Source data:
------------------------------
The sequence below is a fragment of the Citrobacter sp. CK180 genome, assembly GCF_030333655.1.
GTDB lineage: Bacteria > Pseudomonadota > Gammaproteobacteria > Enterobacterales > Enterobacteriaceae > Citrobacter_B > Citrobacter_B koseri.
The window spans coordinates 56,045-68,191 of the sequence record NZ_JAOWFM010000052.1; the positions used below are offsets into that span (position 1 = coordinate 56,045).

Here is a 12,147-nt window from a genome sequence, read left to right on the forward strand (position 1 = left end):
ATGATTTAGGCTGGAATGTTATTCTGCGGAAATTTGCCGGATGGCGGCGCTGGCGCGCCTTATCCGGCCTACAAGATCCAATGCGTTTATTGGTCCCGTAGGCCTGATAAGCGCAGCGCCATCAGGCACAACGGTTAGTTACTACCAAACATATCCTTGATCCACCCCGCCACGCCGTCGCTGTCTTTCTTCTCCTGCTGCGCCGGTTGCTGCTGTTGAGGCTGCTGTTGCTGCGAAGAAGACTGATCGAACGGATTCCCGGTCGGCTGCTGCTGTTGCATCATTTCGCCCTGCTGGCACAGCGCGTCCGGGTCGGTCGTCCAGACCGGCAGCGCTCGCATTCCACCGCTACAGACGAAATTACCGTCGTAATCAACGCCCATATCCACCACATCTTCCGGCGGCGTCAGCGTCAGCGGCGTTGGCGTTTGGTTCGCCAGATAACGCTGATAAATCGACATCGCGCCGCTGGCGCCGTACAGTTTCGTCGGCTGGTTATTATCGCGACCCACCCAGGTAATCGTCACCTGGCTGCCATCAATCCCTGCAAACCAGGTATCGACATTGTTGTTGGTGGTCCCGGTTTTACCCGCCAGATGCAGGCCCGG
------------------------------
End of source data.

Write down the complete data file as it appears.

The sequence below is a fragment of the Citrobacter sp. CK180 genome, assembly GCF_030333655.1.
GTDB lineage: Bacteria > Pseudomonadota > Gammaproteobacteria > Enterobacterales > Enterobacteriaceae > Citrobacter_B > Citrobacter_B koseri.
The window spans coordinates 56,045-68,191 of the sequence record NZ_JAOWFM010000052.1; the positions used below are offsets into that span (position 1 = coordinate 56,045).

Here is a 12,147-nt window from a genome sequence, read left to right on the forward strand (position 1 = left end):
ATGATTTAGGCTGGAATGTTATTCTGCGGAAATTTGCCGGATGGCGGCGCTGGCGCGCCTTATCCGGCCTACAAGATCCAATGCGTTTATTGGTCCCGTAGGCCTGATAAGCGCAGCGCCATCAGGCACAACGGTTAGTTACTACCAAACATATCCTTGATCCACCCCGCCACGCCGTCGCTGTCTTTCTTCTCCTGCTGCGCCGGTTGCTGCTGTTGAGGCTGCTGTTGCTGCGAAGAAGACTGATCGAACGGATTCCCGGTCGGCTGCTGCTGTTGCATCATTTCGCCCTGCTGGCACAGCGCGTCCGGGTCGGTCGTCCAGACCGGCAGCGCTCGCATTCCACCGCTACAGACGAAATTACCGTCGTAATCAACGCCCATATCCACCACATCTTCCGGCGGCGTCAGCGTCAGCGGCGTTGGCGTTTGGTTCGCCAGATAACGCTGATAAATCGACATCGCGCCGCTGGCGCCGTACAGTTTCGTCGGCTGGTTATTATCGCGACCCACCCAGGTAATCGTCACCTGGCTGCCATCAATCCCTGCAAACCAGGTATCGACATTGTTGTTGGTGGTCCCGGTTTTACCCGCCAGATGCAGGCCCGG